Kenya Debt
IMF Managing Director Christine Lagarde and Kenyan Finance Minister Henry Rotich in 2014.

The gap between taxes raised by the Kenya Revenue Authority (KRA) and the spending by government will average Sh500 billion for the next two years driven by excess state spending.

Kenya’s debt hit Sh5.5 trillion last week according to Central Bank of Kenya data and may climb to Sh6 trillion within a year.

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Ratings agency Moodys estimates that with revenue often underperforming budget targets and development spending bearing the brunt of the adjustment, they expect large deficits of around 6 percent of GDP to persist

“Kenya’s focus is on fiscal consolidation, but its limited track record in this space,” said Lucie Villa, a Moody’s Vice President-Senior Credit Officer and the report’s co-author.

In June, each of the five Moody’s-rated East African sovereigns – Kenya, Ethiopia, Rwanda, Tanzania, and Uganda – presented budgets for the next fiscal year, some of which included large infrastructure spending plans that will lead to continued fiscal deficits.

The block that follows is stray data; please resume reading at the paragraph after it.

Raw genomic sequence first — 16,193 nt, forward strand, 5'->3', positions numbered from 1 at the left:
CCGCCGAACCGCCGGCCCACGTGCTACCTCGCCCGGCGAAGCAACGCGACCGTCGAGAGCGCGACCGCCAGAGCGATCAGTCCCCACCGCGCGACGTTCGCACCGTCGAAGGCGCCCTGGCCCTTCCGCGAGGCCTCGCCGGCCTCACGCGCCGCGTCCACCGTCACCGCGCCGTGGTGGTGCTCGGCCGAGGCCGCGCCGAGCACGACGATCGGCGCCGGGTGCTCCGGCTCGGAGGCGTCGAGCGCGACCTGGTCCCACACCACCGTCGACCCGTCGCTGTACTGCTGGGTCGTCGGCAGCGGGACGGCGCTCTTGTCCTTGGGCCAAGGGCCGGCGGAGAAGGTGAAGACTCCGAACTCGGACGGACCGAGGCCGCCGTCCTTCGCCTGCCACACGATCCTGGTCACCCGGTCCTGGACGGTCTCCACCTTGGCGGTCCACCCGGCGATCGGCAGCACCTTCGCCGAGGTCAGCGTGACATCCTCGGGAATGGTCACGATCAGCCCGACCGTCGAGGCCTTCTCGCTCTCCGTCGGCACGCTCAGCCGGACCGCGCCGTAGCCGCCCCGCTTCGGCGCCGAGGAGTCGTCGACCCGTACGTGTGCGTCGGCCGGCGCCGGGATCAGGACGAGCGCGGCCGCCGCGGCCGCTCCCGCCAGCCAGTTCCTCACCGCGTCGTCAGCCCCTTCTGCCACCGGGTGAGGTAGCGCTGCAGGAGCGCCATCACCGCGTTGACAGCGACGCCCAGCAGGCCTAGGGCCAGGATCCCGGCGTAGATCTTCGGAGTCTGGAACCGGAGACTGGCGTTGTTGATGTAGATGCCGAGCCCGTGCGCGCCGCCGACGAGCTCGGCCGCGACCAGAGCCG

“In the next two years, we expect that fiscal deficits will be below those necessary to stabilize debt in all East African countries except for Uganda, where the debt burden is expected to rise, compared to declining or broadly stable debt burdens in the rest of the region,” said Lucie Villa.

Moodys predicts that interest rate increases beyond our forecasts, as well as economic and socio-political shocks that would likely result in a deterioration in government fiscal positions

Rwanda’s fiscal 2020 budget points to a larger fiscal deficit driven by infrastructure spending, while infrastructure-driven fiscal expansion to increase Uganda’s debt burden.

Tanzania and Ethiopia have been posting smaller deficits than regional peers, leading to a more moderate rise in their debt levels.

However, weaker tax receipts emphasize Ethiopia’s low revenue generation capacity while Tanzania’s ambitious revenue targets will be difficult to achieve.

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Although East African governments’ pro-growth fiscal policies will support economic expansion over the next two years, recurring fiscal deficits will constrain their creditworthiness at a time when they have less capacity to absorb future balance sheet shocks.

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